Understand Patients’ Different Learning Styles

Everyone has a different learning style that they prefer, and it’s important that healthcare professionals learn to accommodate these learning styles in the name of quality health education.

While there is a great deal of nuance in each individual situation, the various styles of learning are often broken down into four distinct categories:

  • Visual learners.
  • Auditory learners.
  • Reading and writing learners.
  • Kinesthetic learners.

It’s critical that educators use the trust that they’ve developed with a patient in order to identify their preferred style of learning. Then, they must try to adapt the needed information to that format.

On the one hand, if you encounter a patient who prefers a visual or reading learning style, this is often an excellent opportunity to utilize the various technological tools, such as using online portals to provide visual and written resources.

On the other hand, children, who are typically kinesthetic learners, may require one-on-one teaching and demonstrations rather than information-dense resources. Regardless of the situation, healthcare providers should always strive to accommodate each patient’s individual learning proclivities.

Be Mindful of Patients’ Strengths and Weaknesses

It’s important to remember that patients are not in the same place or state of mind as the members of their care team. In fact, particularly when relaying important information in connection to a medical diagnosis, patients will typically be in a deeply personal, often agitated or overwhelmed state of mind.

This is why it’s crucial that anyone providing health education keeps the patient’s natural strengths and weaknesses in mind as they go along. At times physical weaknesses must be addressed, such as using speech-to-text devices to help a blind person share information.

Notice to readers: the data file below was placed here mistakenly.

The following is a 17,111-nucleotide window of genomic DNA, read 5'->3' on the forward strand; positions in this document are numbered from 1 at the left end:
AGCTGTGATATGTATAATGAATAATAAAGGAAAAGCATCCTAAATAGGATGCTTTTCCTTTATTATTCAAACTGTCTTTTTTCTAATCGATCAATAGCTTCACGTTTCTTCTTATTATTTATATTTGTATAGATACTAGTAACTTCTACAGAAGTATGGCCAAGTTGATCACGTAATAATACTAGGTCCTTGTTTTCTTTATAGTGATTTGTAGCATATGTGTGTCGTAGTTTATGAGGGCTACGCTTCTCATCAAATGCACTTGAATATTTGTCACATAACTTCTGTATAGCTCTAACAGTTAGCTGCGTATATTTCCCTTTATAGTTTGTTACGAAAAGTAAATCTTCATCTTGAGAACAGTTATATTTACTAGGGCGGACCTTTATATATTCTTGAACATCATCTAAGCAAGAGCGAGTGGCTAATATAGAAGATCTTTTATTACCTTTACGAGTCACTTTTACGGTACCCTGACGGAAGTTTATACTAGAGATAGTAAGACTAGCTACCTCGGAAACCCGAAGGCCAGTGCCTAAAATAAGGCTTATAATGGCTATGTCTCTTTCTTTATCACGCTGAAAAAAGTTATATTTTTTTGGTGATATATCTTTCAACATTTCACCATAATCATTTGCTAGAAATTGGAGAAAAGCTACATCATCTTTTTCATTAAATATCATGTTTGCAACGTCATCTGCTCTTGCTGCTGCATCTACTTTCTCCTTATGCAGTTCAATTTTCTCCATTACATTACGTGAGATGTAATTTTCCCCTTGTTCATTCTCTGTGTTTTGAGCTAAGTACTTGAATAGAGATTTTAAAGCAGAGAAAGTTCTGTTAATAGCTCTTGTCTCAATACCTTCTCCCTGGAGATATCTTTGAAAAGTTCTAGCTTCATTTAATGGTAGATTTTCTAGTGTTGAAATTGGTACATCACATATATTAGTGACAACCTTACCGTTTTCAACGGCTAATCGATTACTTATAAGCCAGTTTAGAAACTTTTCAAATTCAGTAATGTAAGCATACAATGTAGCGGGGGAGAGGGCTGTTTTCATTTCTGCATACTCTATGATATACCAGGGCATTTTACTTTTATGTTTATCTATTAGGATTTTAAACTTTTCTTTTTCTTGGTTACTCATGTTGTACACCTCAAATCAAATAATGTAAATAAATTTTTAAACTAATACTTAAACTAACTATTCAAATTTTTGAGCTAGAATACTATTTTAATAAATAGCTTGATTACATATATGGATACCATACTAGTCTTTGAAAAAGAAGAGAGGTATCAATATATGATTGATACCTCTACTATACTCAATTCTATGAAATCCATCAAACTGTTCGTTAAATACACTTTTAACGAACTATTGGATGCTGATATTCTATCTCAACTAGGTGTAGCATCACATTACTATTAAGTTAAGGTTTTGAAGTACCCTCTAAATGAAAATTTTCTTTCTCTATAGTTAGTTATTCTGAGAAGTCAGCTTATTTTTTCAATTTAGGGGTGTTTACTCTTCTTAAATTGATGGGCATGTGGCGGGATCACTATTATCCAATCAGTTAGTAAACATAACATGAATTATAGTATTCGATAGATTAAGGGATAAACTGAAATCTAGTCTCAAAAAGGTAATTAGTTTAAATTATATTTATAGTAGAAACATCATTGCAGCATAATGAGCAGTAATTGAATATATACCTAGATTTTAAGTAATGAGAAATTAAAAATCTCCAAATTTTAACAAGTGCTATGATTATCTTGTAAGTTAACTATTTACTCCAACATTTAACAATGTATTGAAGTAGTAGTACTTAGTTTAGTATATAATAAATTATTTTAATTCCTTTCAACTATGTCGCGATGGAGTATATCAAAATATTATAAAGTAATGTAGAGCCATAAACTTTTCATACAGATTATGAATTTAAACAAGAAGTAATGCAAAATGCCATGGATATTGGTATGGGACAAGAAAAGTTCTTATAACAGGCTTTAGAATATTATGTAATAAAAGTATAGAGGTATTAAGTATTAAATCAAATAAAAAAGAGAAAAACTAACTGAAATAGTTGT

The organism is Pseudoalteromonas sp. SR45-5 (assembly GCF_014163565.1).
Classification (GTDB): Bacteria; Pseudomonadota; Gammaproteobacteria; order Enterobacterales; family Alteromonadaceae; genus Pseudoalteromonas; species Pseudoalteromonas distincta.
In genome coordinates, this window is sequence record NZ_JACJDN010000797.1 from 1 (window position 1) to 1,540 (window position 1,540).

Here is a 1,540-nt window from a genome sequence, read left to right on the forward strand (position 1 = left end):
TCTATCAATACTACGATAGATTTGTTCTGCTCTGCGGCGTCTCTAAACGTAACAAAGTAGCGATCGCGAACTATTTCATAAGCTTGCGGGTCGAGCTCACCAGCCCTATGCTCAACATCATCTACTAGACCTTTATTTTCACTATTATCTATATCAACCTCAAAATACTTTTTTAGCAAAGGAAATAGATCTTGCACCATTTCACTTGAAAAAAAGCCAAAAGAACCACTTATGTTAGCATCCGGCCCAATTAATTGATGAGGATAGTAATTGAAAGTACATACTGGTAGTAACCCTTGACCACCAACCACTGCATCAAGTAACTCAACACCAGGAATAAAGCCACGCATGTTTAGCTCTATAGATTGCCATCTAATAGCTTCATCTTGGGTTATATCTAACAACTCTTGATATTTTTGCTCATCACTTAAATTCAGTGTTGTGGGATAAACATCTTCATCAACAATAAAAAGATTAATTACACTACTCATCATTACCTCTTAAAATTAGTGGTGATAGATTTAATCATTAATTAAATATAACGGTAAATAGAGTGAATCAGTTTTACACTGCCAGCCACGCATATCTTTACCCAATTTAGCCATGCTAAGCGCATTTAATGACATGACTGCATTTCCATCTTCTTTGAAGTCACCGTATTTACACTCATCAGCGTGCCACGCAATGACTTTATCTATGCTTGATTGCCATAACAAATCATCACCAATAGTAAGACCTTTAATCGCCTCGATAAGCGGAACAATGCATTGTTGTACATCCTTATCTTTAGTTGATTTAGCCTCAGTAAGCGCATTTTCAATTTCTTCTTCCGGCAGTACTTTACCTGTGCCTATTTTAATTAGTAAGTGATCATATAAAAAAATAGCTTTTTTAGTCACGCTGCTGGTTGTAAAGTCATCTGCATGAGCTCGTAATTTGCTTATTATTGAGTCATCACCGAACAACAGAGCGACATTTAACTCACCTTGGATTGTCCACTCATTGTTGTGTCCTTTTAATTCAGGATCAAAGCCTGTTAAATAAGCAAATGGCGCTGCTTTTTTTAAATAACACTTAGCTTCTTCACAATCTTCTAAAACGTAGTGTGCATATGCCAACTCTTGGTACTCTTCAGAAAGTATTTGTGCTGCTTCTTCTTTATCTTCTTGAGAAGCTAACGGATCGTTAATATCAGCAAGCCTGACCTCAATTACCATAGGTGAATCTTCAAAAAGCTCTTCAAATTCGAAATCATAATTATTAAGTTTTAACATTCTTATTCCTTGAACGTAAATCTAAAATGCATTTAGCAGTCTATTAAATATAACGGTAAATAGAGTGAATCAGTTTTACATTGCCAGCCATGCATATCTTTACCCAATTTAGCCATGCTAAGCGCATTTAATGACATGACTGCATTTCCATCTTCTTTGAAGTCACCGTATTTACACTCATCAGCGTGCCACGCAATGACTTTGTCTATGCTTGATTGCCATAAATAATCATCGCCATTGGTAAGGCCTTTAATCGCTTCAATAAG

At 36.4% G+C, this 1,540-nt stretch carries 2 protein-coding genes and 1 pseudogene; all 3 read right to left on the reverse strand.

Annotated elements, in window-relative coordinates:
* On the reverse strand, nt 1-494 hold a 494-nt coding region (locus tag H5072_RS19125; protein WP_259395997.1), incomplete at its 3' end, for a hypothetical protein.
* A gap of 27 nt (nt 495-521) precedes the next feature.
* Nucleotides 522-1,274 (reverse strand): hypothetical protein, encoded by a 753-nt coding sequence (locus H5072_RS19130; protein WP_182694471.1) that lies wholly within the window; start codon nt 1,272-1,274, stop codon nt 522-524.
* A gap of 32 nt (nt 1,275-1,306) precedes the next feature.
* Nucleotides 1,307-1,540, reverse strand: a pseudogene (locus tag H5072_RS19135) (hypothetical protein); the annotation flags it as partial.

At other times mental instability, emotional exhaustion, or even age, such as communicating with a very old or young individual, can impact a patient’s ability to retain information.

It’s wise to always use the teach-back method in order to ensure that a patient has properly grasped what is expected of them. Share critical information using their learning style and available tech and then have the patient teach the information back to you. This allows you to confirm that they understand what has been taught or to provide correction if necessary.

Keep Family and Loved Ones Involved

Finally, it’s important to remember that part of the metaparadigm of nursing is maintaining a holistic experience that considers the personal component of the patient, including their family and friends. This isn’t just referring to keeping everyone up to date on a current medical diagnosis. It’s also essential that the right people surrounding a patient are educated on what may be expected of them.

With this in mind, nurses should always stress with their patients how important it is for loved ones to be in-the-know and understand all medical procedures and processes that they may be required to help with.

Patient confidentiality should obviously always be observed. However, whenever a patient-sanctioned opportunity to instruct a friend or family member arises, healthcare professionals should do their best to accommodate accordingly. The dissemination of health education can ensure that vital procedures are followed correctly and can enable a patient’s support system to be more effective.